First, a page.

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[whatwg] <meta http-equiv="X-UA-Compatible" content="IE=edge" />

From: Brenton Strine <Brenton.Strine@citrix.com>
Date: Tue, 22 Jan 2008 16:33:35 -0800
Message-ID: <055CEE9BBB05EC4090F8C7515DCB362D0904C20C@sbapexch01.ad.corp.expertcity.com>
By now, everyone has heard that IE8 'passes' the Acid2
test, but (To paraphrase Jeremy Keith:
http://adactio.com/journal/1402/) won't render pages with
the new standards-compatibility unless you explicitly
tell it to with this meta tag:

<meta http-equiv="X-UA-Compatible" content="IE=edge" />

--i.e. it actually won't pass Acid2 because the test
doesn't have that meta tag in it. I agree with Jeremy
that this is a mistake. One of the reasons I write
standards-compatible code is so that my websites will
work in future browsers when they support new/better
features. All such webpages are effectively locked into
IE7 now, and won't get any benefits of the newer browsers
unless I add this new meta tag. 

The example from the article is generated content. Since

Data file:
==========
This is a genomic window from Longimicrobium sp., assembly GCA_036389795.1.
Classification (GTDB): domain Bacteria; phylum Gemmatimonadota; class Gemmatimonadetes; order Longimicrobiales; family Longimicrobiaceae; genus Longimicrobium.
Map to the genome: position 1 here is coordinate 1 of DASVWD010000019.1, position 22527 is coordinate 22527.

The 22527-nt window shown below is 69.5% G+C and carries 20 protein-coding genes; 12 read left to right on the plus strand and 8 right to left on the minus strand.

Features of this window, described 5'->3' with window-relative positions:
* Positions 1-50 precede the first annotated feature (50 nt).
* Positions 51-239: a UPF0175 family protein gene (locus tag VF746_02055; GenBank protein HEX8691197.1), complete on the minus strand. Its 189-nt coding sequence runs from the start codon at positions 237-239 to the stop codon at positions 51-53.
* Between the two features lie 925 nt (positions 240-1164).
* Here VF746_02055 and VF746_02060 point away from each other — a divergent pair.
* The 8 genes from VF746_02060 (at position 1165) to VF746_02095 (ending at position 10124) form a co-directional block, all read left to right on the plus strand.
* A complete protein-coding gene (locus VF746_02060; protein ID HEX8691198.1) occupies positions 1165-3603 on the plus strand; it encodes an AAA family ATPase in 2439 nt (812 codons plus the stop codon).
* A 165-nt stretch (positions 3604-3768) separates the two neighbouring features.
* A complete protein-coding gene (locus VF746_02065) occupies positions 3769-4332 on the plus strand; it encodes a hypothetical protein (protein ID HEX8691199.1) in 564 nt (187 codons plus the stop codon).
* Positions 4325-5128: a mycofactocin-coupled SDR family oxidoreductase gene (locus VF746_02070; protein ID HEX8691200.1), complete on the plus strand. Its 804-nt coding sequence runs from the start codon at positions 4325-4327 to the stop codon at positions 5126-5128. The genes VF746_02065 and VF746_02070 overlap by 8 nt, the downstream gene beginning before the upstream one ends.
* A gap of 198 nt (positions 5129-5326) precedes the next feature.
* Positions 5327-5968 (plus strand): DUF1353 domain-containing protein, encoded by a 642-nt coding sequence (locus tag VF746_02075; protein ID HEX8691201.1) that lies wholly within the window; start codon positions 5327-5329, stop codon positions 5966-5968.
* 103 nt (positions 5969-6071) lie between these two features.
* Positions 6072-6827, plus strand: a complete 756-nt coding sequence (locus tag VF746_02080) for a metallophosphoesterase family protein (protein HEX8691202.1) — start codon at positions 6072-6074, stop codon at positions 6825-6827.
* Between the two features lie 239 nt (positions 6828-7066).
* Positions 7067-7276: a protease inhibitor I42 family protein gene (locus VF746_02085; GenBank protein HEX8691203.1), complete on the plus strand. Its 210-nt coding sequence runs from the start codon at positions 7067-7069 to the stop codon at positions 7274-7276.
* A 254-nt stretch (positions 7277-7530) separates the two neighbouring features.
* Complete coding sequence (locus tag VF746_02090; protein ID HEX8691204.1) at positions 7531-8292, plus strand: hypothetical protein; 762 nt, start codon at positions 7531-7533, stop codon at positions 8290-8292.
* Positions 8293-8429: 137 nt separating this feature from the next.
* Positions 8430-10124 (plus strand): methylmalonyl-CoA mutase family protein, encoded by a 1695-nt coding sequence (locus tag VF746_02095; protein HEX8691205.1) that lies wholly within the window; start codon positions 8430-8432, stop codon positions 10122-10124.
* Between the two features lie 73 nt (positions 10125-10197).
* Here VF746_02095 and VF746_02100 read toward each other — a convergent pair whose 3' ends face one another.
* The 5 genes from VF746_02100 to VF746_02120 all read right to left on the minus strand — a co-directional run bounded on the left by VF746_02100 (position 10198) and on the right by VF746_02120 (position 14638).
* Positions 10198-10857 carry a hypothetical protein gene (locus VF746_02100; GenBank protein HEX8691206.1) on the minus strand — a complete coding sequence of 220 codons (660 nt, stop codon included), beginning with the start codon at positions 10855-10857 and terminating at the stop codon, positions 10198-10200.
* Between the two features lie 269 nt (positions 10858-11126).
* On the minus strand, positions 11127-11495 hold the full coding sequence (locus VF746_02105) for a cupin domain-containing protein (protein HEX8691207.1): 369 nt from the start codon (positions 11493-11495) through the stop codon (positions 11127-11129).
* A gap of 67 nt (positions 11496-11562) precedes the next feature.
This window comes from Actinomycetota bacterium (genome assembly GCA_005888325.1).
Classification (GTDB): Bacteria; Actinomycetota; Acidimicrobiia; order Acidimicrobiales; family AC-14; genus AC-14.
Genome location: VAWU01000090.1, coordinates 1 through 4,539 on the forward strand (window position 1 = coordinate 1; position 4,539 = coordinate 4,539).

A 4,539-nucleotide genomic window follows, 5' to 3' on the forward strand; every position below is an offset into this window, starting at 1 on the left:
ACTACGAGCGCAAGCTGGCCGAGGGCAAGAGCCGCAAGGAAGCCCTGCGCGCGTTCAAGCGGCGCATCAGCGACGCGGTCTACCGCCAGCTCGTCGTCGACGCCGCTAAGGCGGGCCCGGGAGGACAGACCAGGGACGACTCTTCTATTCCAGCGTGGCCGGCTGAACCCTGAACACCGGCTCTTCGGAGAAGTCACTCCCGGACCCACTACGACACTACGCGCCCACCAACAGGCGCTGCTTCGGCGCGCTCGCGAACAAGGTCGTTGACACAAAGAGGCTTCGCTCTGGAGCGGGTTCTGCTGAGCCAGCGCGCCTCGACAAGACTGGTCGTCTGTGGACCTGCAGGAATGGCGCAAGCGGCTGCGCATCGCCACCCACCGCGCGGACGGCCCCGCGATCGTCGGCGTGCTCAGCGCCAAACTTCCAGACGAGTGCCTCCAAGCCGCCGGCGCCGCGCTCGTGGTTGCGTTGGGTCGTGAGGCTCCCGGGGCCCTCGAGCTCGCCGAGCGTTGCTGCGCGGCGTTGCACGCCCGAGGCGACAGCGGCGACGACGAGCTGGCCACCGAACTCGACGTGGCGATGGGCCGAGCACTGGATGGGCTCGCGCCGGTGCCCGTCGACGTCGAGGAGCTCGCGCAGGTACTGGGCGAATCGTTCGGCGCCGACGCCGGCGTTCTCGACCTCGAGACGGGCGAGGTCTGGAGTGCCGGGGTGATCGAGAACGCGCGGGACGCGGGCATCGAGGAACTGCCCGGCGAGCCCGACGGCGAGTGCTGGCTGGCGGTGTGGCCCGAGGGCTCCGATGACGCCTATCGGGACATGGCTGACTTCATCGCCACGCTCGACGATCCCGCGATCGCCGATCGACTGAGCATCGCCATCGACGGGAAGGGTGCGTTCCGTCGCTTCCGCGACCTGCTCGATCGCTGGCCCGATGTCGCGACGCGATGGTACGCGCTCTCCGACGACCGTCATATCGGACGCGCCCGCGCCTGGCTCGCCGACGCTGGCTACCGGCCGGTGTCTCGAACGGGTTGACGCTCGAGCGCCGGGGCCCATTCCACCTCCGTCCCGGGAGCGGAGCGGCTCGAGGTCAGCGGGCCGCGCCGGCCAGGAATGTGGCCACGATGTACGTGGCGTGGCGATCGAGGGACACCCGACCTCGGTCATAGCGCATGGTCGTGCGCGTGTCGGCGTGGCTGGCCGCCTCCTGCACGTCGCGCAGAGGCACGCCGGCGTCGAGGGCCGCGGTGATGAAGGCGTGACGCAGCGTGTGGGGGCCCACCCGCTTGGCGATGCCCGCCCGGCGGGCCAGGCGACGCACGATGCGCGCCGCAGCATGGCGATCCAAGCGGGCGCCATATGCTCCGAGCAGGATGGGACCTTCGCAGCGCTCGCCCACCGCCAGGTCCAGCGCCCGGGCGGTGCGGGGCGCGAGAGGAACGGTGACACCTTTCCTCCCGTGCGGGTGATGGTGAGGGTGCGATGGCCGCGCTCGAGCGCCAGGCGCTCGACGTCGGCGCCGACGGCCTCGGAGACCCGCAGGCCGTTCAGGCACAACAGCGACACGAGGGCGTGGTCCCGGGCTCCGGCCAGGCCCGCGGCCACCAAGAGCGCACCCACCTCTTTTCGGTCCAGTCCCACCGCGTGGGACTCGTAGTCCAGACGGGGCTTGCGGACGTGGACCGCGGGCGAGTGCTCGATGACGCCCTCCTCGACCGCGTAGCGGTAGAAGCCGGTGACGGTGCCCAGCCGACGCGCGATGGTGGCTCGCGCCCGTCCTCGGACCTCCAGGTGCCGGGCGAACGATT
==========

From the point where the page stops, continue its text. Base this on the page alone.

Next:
IE8 isn't out the door yet, I wonder if we can't do
anything about this to prevent a bad situation for years
to come. 

My thought is this (and I'm hoping other people will come
up with better ideas). Give HTML the ability to declare
specific technologies that it uses, such that if a
browser supports that technology, it makes use of it.
Sort of like using object detection in javascript instead
of messing with the user agent string. For example,
assume an amazing new image format comes out called
AwesomeImg--Opera 11 supports it, but you're not sure
when IE will. Maybe IE10. But you don't want to lock your
site into IE10 mode because it might break in IE10, or
IE10 might still not support all your features but IE11
would have.

There should be a way to tell the browser it can
implement your technology without locking your website
into a specific version. A website can then avoid the use
of the "edge" attribute, which might cause future
breakage, but also would avoid being locked eternally in
the limitations of a specific browser version, be it IE7,
IE8, IE9, etc.

If we get this into the spec soon enough, Microsoft might
incorporate it in IE8 before it releases. What do you
think? Whether it's a good idea or a bad idea, I feel
that the whatwg needs to address this issue somehow.

Brenton Strine
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